This is why the Dream Act is critically important. Now that Trump has rescinded DACA, everything that Dreamers have built during the last five years is in danger. Dreamers risk losing their jobs, health care, higher education benefits, homes, and being deported from the only country they’ve ever known. Forcing Dreamers back into the shadows and putting them at risk of deportation would be unbelievably cruel and unacceptable. Congress must pass the Dream Act or other legislation that protects the lives of Dreamers.

More information on Dreamers can be found here.

Why did Trump terminate DACA?

DACA is such a sympathetic, common-sense program that even the rabidly anti-immigrant Trump repeatedly said that he wasn’t sure what he’d do with the program. He said that DACA was a “very, very difficult subject” and that he would “deal with DACA with heart.”

Advocates didn’t take his sentiments very seriously considering that his Administration continues to be staffed with right-wing anti-immigrant extremists like Attorney General Jeff Sessions and senior adviser and Stephen Miller.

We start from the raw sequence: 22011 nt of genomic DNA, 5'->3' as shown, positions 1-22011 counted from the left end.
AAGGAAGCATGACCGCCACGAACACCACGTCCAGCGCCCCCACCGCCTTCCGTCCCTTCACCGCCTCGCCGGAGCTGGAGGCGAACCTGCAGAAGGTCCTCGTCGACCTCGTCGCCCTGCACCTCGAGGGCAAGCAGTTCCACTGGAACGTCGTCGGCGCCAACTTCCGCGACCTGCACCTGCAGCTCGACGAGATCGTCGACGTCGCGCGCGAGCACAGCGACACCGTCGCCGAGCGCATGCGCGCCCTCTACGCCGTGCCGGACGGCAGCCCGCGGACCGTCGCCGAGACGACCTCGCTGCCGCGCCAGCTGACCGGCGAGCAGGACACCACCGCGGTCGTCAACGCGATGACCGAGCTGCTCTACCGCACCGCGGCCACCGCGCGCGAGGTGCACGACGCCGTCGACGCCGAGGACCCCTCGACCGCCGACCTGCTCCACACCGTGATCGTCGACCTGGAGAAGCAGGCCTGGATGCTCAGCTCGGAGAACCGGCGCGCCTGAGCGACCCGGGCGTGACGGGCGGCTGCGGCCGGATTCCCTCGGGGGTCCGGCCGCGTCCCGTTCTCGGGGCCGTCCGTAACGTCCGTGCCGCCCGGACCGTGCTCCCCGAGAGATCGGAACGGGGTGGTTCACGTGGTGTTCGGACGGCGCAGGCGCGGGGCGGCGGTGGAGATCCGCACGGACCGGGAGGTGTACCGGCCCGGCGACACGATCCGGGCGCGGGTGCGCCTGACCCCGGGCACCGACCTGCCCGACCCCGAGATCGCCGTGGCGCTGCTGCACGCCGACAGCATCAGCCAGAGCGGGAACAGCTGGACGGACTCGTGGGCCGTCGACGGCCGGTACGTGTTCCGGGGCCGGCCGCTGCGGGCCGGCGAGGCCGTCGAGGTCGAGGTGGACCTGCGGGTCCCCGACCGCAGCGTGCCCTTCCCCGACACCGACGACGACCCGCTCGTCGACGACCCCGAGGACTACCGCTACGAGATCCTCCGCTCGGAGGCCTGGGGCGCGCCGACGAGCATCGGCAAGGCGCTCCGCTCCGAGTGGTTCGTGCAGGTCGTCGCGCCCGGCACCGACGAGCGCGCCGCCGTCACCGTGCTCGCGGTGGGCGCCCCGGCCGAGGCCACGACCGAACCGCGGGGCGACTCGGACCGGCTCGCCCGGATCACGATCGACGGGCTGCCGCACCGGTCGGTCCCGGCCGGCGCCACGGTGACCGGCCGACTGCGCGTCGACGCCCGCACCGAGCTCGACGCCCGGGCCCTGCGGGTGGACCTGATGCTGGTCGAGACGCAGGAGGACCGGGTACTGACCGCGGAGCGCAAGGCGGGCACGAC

Ultimately, the Sessions/Miller wing of the White House was handed an assist from Texas Attorney General Ken Paxton and attorney generals from nine other states. Paxton apparently became so impatient waiting for Trump to end DACA that he decided to issue an ultimatum through a 10-state coalition letter: Trump must rescind DACA by September 5, 2017, or face a lawsuit from Paxton and the other nine states. On September 5, Trump and Sessions caved to the threat, and ended the program.

Statistics about DACA / Support for DACA

More than three-fourths of Americans support legislation protecting Dreamers and allowing them to stay in the U.S.

Ending DACA without a Dream Act replacement would reduce U.S. GDP by $433 billion over the next 10 years.

Dreamers and legislation to protect them have wide support among Republicans. A number of Republicans have co-sponsored legislation that would protect Dreamers from deportation, while others signed onto a letter calling for a DACA fix before the end of 2017. Speaker Paul Ryan has expressed support for Dreamers, and articles have highlighted Republicans’ opposition to putting Dreamers in danger of deportation. Even Republicans generally considered hardliners on immigration — like Florida Gov. Rick Scott (R) — have expressed support for Dreamers.